What are those squiggle patterns on my leaf?

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When you invest a lot of time into your garden, over time you develop an ability to notice and recognize certain problems that arise. Through past experience, I can spot the signs of leaf miner, though they have only been a problem for┬ámy brassica family of plants, specifically kale. I’ve also experienced them with my chard, so I was a little surprised when I noticed that snake-like pattern on two leaves of my Shishito pepper. This is a first in my garden.


I immediately picked off the leaves and grabbed the little Nikon magnifying box that hubs gave to me and placed it ontop of the leaf. I’ve never seen the eggs that magnified before – is it ever fascinating! They aren’t quite as plump as I thought, unless the hollow/flattened eggs have already hatched. I set up my macro lens to attempt to show you what I saw through the magnifying box.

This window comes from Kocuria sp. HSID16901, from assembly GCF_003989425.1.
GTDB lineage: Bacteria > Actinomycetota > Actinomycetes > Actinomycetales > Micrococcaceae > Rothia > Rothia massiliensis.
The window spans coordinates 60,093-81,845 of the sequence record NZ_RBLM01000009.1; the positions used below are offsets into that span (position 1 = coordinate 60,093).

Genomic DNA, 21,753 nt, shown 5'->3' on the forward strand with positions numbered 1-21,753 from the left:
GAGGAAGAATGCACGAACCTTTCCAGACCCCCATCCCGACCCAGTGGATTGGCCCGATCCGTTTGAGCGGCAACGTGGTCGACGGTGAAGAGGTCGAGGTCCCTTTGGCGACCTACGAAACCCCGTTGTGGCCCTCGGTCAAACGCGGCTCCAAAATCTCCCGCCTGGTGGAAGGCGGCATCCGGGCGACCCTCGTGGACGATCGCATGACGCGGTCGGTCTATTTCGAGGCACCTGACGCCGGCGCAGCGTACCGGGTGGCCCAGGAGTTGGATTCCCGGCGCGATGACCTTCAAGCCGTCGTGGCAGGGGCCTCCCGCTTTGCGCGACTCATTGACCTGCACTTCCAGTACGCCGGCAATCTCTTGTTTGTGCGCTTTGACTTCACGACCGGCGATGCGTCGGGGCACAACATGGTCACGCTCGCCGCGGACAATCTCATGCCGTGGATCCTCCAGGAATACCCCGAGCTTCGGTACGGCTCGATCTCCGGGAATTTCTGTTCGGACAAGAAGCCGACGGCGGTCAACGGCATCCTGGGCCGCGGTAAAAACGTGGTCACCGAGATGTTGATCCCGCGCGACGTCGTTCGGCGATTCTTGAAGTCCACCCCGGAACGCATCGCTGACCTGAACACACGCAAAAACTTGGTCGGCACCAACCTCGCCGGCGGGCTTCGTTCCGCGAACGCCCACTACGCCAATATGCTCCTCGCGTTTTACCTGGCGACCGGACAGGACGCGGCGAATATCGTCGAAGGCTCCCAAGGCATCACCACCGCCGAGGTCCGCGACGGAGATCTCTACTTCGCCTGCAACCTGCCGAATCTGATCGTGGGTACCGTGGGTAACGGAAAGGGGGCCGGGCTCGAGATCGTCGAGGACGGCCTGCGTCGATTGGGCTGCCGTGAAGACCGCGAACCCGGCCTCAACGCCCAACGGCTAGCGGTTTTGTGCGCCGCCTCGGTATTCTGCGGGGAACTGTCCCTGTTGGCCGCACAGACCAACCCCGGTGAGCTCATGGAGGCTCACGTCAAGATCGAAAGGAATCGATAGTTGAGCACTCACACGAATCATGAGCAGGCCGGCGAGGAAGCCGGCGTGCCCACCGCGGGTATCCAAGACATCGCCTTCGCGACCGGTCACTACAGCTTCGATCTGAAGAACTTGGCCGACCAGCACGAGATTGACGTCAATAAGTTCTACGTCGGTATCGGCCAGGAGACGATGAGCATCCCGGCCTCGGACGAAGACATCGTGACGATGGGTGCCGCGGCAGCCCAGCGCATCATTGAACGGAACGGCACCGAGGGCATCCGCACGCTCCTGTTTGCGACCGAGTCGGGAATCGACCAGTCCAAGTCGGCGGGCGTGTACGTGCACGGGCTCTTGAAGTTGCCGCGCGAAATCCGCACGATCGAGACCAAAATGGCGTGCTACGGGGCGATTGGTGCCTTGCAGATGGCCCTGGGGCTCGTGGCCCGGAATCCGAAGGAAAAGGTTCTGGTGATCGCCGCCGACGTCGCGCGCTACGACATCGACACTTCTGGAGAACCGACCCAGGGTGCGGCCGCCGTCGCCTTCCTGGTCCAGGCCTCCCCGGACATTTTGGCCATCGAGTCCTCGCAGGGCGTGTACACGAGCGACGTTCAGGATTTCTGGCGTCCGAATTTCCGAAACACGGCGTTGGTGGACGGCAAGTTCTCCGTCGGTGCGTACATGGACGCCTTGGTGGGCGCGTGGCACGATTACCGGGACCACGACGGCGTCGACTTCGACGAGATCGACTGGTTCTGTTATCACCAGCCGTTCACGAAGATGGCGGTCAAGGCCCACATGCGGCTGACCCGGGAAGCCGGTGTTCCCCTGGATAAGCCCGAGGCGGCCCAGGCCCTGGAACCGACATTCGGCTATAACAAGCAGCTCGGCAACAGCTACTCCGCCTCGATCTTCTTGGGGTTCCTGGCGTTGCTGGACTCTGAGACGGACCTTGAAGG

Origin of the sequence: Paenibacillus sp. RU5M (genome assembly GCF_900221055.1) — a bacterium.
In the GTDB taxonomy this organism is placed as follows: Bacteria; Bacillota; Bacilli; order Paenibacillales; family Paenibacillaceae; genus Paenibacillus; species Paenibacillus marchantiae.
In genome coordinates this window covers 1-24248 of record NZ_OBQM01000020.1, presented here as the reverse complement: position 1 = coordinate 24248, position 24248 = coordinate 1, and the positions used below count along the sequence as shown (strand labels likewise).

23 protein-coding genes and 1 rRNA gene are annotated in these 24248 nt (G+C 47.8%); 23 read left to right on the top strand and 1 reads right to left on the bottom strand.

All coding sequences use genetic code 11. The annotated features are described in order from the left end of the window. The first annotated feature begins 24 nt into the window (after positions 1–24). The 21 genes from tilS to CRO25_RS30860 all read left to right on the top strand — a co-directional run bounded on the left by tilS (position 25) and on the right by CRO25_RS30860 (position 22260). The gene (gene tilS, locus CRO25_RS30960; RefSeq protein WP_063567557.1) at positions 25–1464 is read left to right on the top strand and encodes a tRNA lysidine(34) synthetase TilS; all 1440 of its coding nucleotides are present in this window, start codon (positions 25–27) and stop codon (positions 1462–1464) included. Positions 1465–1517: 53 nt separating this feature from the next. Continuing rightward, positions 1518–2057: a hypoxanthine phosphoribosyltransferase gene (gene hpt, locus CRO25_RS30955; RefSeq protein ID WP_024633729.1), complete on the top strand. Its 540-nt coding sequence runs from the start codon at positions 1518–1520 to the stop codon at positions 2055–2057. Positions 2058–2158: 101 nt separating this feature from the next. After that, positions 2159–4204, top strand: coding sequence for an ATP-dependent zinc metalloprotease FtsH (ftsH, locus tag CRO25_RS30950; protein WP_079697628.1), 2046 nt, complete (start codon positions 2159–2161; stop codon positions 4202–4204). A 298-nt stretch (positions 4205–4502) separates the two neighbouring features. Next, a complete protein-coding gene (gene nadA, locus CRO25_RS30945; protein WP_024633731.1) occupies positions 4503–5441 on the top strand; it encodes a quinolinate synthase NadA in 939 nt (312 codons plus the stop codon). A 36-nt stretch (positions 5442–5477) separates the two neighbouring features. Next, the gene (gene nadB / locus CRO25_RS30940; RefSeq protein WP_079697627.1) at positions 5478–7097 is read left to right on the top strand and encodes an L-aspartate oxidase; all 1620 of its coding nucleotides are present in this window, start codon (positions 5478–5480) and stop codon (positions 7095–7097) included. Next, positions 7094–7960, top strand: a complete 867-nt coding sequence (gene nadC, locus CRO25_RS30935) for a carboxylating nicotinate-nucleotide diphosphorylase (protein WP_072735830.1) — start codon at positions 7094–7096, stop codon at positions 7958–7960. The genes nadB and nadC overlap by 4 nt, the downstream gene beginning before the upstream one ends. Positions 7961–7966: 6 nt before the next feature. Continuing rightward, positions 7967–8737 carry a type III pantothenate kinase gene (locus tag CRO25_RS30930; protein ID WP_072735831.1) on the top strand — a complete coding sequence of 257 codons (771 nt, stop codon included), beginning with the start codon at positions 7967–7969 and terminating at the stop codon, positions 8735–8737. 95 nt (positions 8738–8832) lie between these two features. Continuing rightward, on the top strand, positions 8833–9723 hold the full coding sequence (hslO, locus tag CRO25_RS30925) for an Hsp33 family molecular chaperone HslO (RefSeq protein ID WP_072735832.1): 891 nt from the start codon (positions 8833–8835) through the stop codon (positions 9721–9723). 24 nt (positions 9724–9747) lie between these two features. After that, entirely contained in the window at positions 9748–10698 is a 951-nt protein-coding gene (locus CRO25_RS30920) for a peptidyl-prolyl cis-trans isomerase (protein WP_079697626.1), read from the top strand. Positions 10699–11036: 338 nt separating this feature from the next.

Although leaf miner damage is unsightly, some experts say that it will unlikely kill your plant; however, any type of heavy damage to a plant can cause slower growth and possibly lower yields. Leaf miners are the larvae of various beetles, flies, moths and sawflies. The adult lays their eggs on the underside of a leaf and the larvae burrow into the leaf and tunnel through it, feeding and leaving a transparent trail of where they’ve been. Areas mined by insects die and dry out. One of the easiest ways to control leaf miner is to catch it early and you can squash the eggs with your fingers. Some people recommend spraying neem oil in the spring on susceptible plants as a preventative measure. According to Colorado State University, they advise against insecticides as the application may make the problem worse by destroying natural enemies. In my experience, I typically remove infected leaves, and I will do a quick check on the underside of surrounding leaves and squash any eggs.

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